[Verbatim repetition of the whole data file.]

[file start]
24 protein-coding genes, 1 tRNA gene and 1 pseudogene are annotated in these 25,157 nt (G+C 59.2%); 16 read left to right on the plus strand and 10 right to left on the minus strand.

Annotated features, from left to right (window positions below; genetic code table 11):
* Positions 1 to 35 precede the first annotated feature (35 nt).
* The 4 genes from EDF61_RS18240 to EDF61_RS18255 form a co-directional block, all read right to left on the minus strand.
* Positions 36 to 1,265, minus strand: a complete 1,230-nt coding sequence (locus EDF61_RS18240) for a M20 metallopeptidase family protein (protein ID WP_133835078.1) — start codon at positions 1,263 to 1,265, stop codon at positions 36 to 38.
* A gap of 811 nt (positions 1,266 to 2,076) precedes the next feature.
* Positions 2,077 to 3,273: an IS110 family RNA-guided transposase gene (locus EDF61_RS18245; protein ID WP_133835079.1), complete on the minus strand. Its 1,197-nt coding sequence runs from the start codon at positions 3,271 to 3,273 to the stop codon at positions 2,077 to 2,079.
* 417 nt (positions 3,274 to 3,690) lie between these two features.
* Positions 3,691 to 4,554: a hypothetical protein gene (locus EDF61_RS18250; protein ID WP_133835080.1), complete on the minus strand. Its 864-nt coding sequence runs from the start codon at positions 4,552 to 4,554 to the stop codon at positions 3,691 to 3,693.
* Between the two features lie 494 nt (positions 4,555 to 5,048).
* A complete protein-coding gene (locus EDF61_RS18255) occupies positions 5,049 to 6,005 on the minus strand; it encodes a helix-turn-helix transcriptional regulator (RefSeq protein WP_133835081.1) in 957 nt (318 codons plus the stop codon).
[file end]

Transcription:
24 protein-coding genes, 1 tRNA gene and 1 pseudogene are annotated in these 25,157 nt (G+C 59.2%); 16 read left to right on the plus strand and 10 right to left on the minus strand.

Annotated features, from left to right (window positions below; genetic code table 11):
* Positions 1 to 35 precede the first annotated feature (35 nt).
* The 4 genes from EDF61_RS18240 to EDF61_RS18255 form a co-directional block, all read right to left on the minus strand.
* Positions 36 to 1,265, minus strand: a complete 1,230-nt coding sequence (locus EDF61_RS18240) for a M20 metallopeptidase family protein (protein ID WP_133835078.1) — start codon at positions 1,263 to 1,265, stop codon at positions 36 to 38.
* A gap of 811 nt (positions 1,266 to 2,076) precedes the next feature.
* Positions 2,077 to 3,273: an IS110 family RNA-guided transposase gene (locus EDF61_RS18245; protein ID WP_133835079.1), complete on the minus strand. Its 1,197-nt coding sequence runs from the start codon at positions 3,271 to 3,273 to the stop codon at positions 2,077 to 2,079.
* 417 nt (positions 3,274 to 3,690) lie between these two features.
* Positions 3,691 to 4,554: a hypothetical protein gene (locus EDF61_RS18250; protein ID WP_133835080.1), complete on the minus strand. Its 864-nt coding sequence runs from the start codon at positions 4,552 to 4,554 to the stop codon at positions 3,691 to 3,693.
* Between the two features lie 494 nt (positions 4,555 to 5,048).
* A complete protein-coding gene (locus EDF61_RS18255) occupies positions 5,049 to 6,005 on the minus strand; it encodes a helix-turn-helix transcriptional regulator (RefSeq protein WP_133835081.1) in 957 nt (318 codons plus the stop codon).